Labor and the Greens are fighting the government's $178 million plan to outsource its new national cancer screening register to Telstra, arguing the sensitive data should not reside with a private company.
Telstra won the five-year contract for implementation and maintenance of the system, which will record the cancer screening results of 11 million patients, in May.
The register will replace eight state and territory cervical cancer screening registers, and one paper-based bowel screening register, to provide a single record for each individual. The system will interact with My Health Records, Medicare and private health providers.
The database will be used by state and territory governments, general practices and pathology services, and private and public health providers.
However, Labor and Greens MPs argue the data in the register is too sensitive to be handed to a for-profit private sector organisation to look after.
The government tried to pass legislation that would enable the register this week, but came up against the two parties when they combined their votes to send the bills to senate committee for scrutiny.
Labor and the Greens want to add amendments to the legislation that will mean only the government or not-for-profits could operate the register.
"The government signed the contract despite no legislation having been passed to establish the national register, and they are now trying to rush through legislation without giving parliament the time to properly consider the implications of their hushed deal," Labor health spokesperson Catherine King said.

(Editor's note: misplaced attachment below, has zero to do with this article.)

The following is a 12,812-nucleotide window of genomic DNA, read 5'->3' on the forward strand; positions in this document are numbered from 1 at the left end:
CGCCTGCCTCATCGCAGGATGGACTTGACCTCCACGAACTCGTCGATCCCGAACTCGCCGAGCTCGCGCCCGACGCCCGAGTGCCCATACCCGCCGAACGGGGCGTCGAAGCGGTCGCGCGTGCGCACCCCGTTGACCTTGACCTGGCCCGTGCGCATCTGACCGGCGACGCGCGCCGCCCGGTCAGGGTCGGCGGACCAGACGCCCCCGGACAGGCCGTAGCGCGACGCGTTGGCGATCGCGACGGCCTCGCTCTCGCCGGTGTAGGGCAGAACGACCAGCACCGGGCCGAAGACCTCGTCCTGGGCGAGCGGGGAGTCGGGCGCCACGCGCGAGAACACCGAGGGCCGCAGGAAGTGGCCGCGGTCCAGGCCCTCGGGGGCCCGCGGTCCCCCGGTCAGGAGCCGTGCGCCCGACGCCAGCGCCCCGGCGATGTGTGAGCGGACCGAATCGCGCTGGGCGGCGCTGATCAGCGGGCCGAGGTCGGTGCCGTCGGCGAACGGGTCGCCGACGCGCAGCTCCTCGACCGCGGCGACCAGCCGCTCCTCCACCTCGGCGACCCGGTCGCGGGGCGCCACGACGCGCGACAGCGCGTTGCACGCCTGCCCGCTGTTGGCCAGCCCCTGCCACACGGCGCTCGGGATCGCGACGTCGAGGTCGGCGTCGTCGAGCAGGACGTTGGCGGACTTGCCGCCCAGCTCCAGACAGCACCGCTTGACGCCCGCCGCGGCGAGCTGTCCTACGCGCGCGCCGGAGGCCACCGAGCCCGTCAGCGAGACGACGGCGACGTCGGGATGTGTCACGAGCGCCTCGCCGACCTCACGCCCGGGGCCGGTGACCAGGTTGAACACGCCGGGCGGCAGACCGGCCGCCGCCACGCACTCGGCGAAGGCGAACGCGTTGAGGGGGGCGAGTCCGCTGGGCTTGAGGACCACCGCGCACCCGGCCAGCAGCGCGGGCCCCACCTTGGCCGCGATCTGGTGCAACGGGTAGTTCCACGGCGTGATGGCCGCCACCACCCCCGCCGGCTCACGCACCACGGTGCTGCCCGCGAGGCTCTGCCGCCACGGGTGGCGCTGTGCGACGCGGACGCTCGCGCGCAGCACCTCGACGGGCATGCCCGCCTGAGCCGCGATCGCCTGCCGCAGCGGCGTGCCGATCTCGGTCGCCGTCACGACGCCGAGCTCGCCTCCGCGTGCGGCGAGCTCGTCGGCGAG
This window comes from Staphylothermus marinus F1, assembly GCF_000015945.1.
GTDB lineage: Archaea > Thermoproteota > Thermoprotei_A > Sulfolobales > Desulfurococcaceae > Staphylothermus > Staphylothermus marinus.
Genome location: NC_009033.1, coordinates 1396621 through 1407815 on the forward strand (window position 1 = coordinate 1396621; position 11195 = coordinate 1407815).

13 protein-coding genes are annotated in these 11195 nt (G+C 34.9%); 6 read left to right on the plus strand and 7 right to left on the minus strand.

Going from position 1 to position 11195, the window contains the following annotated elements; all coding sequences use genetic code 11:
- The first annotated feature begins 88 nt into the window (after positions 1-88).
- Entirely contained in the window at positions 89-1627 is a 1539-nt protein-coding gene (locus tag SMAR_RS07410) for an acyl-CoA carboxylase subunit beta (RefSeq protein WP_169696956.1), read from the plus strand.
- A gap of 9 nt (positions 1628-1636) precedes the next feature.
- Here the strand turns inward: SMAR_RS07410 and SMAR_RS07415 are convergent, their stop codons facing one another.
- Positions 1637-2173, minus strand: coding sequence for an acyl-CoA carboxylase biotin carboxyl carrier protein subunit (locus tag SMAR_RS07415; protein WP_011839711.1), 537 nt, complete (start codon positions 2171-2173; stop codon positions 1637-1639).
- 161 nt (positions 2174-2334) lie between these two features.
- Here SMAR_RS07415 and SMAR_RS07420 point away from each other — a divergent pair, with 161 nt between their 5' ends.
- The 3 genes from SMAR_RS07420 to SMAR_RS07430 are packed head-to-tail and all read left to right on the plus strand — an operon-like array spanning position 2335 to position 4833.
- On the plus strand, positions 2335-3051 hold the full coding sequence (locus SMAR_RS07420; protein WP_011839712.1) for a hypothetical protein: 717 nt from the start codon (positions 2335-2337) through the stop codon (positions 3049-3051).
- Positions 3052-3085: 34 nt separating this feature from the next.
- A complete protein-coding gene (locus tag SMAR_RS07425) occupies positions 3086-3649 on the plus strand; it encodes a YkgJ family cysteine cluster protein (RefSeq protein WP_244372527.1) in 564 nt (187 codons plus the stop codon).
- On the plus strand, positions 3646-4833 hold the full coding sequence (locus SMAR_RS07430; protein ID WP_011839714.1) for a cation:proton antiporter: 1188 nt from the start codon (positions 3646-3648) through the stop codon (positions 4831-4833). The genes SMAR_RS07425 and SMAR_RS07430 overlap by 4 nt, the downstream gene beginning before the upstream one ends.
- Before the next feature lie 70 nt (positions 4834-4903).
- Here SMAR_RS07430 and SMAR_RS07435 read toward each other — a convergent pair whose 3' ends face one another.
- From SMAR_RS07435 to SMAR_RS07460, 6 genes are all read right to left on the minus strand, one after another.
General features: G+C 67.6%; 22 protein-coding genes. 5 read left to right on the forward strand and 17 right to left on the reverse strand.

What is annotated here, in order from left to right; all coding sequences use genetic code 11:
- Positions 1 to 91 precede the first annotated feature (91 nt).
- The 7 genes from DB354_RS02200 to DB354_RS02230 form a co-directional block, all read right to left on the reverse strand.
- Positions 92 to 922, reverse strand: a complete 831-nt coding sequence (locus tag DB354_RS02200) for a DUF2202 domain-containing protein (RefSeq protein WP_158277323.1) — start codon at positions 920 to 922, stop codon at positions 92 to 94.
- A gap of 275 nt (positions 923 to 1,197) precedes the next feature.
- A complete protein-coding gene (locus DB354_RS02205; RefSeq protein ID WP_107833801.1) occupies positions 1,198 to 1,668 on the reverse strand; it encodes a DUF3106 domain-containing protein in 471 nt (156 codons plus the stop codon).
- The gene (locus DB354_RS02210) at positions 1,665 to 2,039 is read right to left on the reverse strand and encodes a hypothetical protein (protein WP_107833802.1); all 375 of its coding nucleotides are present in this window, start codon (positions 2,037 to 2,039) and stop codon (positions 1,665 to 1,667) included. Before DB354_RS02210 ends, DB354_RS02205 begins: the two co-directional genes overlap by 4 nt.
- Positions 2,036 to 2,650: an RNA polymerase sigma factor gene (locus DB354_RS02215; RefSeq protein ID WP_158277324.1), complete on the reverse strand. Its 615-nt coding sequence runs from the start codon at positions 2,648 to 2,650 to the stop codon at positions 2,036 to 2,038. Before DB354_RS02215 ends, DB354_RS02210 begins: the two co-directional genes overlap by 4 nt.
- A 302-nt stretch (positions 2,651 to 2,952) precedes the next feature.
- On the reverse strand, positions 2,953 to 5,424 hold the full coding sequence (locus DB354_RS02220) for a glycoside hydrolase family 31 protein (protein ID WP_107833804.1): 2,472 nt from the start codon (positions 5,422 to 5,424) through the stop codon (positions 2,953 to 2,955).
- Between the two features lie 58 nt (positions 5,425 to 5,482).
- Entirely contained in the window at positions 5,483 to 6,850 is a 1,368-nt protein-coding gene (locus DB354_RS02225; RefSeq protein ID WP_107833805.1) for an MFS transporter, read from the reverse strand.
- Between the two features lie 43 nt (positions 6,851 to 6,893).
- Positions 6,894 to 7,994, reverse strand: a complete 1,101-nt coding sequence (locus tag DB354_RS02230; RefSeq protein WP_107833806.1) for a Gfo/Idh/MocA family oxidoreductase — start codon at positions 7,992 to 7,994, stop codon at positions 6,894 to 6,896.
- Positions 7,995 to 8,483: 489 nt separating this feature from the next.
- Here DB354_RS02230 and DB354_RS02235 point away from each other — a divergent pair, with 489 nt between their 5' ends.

"Why is the government determined to hand a for-profit provider control of Australians' most intimate health information, such as results of pap smears that allow inferences about a person's sexual status?"
Manager of opposition business in the senate Katy Gallagher argued the register was "far too sensitive to conduct with their training wheels attached".
"This is uncharted territory - it deserves the fullest attention and scrutiny of our parliamentary processes," she said.
The government argued the bill did not require further scrutiny. Health minister Sussan Ley said a delay to the legislation's passage put the success of the cancer screening program at risk.
"If the leader of the opposition and his members have the interests of women's health at heart, then they will stop playing politics and get this legislation back in the parliament to be dealt with before the end of this week," Ley said earlier this week.
The senate committee inquiry is scheduled to report back by October 11. The register is expected to be operational by May 17.
Telstra declined to comment.